Home Ad Exchange News Eric Franchi, Ad Tech Vet: The Exit Interview

Eric Franchi, Ad Tech Vet: The Exit Interview


If you work in ad tech, you’ve probably crossed paths with Eric Franchi, co-founder of early ad-net-turned-creative-ad-platform Undertone, somewhere on the conference circuit.

Franchi has set his sights on new endeavors, as the longtime investor and startup adviser revealed late Thursday his last day at Undertone will be June 1.

Franchi helped carry Undertone through its $180 million cash sale to Israeli performance marketing company Perion in December 2015. Outside of that gig, he has dished startup advice to Bravo TV stars/ burgeoning business owners on “Manzo’d With Children.”

Franchi spoke with AdExchanger.

AdExchanger: Why leave ad tech?

ERIC FRANCHI: It’s the right time. That’s the biggest thing. The big constant with my role at Undertone was I supported the company in any way and every way in the 15 years we’ve done this. The company’s in a good place and it felt like the right time given our acquisition by Perion and because our current leadership team is so solid. It felt like the right time for me to step away and dive into the other things I’m interested in.

Will you invest in ad tech in the future?

Absolutely and I’m going to make it my business to help drive it. The big stat from last year is that investment in ad tech was down something like $1 billion between 2015 and 2016 with total deal volume down by a third. Increasingly I feel like this could be the contrarian bet of a career for me. 

Every investor likes to throw out that Warren Buffett line, “Be greedy when others are fearful,” but when you see trends showing that the future for digital media and marketing is so gray, and some VCs pulling back somewhat understandably after not having a lot of success with early bets, it feels like this could be an incredible opportunity for someone who has experience in this space.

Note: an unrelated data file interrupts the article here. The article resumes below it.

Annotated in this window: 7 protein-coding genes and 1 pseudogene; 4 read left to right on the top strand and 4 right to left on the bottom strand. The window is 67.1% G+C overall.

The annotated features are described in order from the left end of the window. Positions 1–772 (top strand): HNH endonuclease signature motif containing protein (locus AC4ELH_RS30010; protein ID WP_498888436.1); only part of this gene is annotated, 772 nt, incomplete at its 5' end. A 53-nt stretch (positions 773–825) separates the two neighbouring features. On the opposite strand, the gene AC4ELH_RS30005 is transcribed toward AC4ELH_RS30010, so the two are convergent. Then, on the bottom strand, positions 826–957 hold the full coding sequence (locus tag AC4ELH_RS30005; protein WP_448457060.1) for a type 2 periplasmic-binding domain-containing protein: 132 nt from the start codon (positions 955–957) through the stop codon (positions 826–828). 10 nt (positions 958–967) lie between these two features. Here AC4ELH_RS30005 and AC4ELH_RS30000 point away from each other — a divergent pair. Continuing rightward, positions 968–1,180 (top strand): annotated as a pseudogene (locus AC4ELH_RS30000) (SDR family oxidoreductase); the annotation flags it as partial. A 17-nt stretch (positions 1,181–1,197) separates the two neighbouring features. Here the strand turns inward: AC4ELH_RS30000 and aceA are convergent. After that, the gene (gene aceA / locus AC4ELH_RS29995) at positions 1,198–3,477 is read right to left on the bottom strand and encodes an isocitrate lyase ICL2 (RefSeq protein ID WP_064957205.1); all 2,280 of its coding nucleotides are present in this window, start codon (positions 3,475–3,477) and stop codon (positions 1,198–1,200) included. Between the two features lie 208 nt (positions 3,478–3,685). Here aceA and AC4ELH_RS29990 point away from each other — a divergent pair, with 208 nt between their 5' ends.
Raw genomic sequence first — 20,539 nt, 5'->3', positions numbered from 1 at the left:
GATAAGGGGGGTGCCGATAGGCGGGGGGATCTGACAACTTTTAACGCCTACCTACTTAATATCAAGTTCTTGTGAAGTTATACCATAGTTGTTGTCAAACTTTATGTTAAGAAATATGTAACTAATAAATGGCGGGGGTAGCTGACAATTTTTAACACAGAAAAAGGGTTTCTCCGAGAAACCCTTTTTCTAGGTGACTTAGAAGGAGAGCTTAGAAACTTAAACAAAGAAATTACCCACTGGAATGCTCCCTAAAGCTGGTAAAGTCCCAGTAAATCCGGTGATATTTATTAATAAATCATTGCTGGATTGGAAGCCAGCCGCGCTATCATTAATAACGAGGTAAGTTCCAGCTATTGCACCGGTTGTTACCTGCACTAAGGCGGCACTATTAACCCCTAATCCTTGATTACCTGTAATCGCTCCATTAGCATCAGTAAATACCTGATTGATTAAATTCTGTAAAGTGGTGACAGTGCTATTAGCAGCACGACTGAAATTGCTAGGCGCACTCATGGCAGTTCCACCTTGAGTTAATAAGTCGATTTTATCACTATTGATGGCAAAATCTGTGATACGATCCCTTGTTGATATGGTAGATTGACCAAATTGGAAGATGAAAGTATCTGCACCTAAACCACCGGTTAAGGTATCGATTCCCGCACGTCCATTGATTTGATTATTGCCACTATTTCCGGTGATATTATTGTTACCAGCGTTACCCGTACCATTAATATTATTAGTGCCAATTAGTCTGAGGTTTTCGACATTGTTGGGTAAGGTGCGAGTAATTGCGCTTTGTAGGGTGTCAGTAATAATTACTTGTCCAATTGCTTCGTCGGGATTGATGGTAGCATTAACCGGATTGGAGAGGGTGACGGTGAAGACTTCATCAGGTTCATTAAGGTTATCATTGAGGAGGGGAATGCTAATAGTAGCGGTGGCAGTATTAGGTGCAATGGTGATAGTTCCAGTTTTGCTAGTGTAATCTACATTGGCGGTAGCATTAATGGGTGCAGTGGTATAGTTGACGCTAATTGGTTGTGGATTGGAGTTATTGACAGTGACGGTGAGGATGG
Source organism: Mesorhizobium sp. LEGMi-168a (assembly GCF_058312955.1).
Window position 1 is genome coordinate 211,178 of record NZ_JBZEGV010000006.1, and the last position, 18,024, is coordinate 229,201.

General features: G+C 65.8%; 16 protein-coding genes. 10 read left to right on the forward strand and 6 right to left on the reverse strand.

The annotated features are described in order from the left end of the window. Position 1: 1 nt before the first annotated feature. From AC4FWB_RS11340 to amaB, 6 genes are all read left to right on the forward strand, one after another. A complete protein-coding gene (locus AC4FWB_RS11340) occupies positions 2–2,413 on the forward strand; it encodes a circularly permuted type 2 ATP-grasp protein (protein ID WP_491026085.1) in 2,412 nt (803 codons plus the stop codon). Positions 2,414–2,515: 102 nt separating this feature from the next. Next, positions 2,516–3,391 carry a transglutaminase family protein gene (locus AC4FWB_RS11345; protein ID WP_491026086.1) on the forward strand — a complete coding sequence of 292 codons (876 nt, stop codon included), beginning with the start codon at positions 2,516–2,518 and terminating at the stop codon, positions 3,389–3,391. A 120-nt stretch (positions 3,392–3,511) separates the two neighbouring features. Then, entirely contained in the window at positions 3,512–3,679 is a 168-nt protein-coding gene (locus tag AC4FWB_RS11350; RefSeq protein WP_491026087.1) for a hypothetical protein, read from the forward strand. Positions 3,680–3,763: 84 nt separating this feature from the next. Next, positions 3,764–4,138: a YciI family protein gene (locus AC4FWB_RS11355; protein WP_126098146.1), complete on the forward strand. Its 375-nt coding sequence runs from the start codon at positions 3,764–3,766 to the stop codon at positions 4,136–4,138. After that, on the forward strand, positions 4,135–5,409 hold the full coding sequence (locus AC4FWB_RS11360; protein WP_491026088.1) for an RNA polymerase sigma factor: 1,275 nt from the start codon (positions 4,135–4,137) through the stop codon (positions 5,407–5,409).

What tech category is interesting to you?

I look at the $70 billion television market that has to become digital. Consumers are migrating to digital. Thinking about it from the brand lens, I start there.


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How can we make great brand experiences in mobile? How can we leverage real identity to have messaging that’s relevant to the consumer? But some of the categories I’m most excited about are areas that will be transformational – artificial intelligence, computer vision. They’ll change digital advertising and marketing.

You’ve been a big proponent for why winter, in fact, is not coming to ad tech. You even created a sharable spreadsheet for the industry about all the deal activity. What spurred this?

When presented with data, it’s a little hard for people to continue parroting the line that some people have been saying for 10 years: that “ad tech is dying” or pick your phrase. It’s absolutely consolidating and the latest data from Luma shows there’s net consolidation across all the companies they look at.

On the other side, there were 16 or 17 nine-figure exits in ad tech last year and so many new companies coming into the space looking at ad tech and mar tech.

If you were to do something differently in your 15 years in ad tech, knowing what you do now, what would it be?

When we started the business, [my co-founder] was 25 and I was 24 and you could start a business with two people and a telephone and fax machine. Those times are over for digital advertising.

We were salespeople and two account executives who left About.com to start a new thing. I don’t think we had the full appreciation for, frankly, how important product and technology would be. We didn’t invest in product, tech and the talent that goes with it until much later. So that – maybe a focus earlier on product and tech, rather than just sales and marketing.

What are the best and worst parts of ad tech?

Best: the people. Folks come into this space because they want to be part of something that’s growing. And its opportunity. The best days of digital advertising are still ahead – $70 billion of TV money will eventually move.

From a negative side? There’s a lot of haters. [laughs] Oftentimes, there are folks who just don’t get the space or love to blame so many things that go wrong on the internet, that at times, if you made this your career and life, it can kind of get to you.

Inquiring Bravolebrity minds want to know, will there be more TV cameos?

[laughs] I have nothing to announce, but never say never.

Interview edited for clarity and length.

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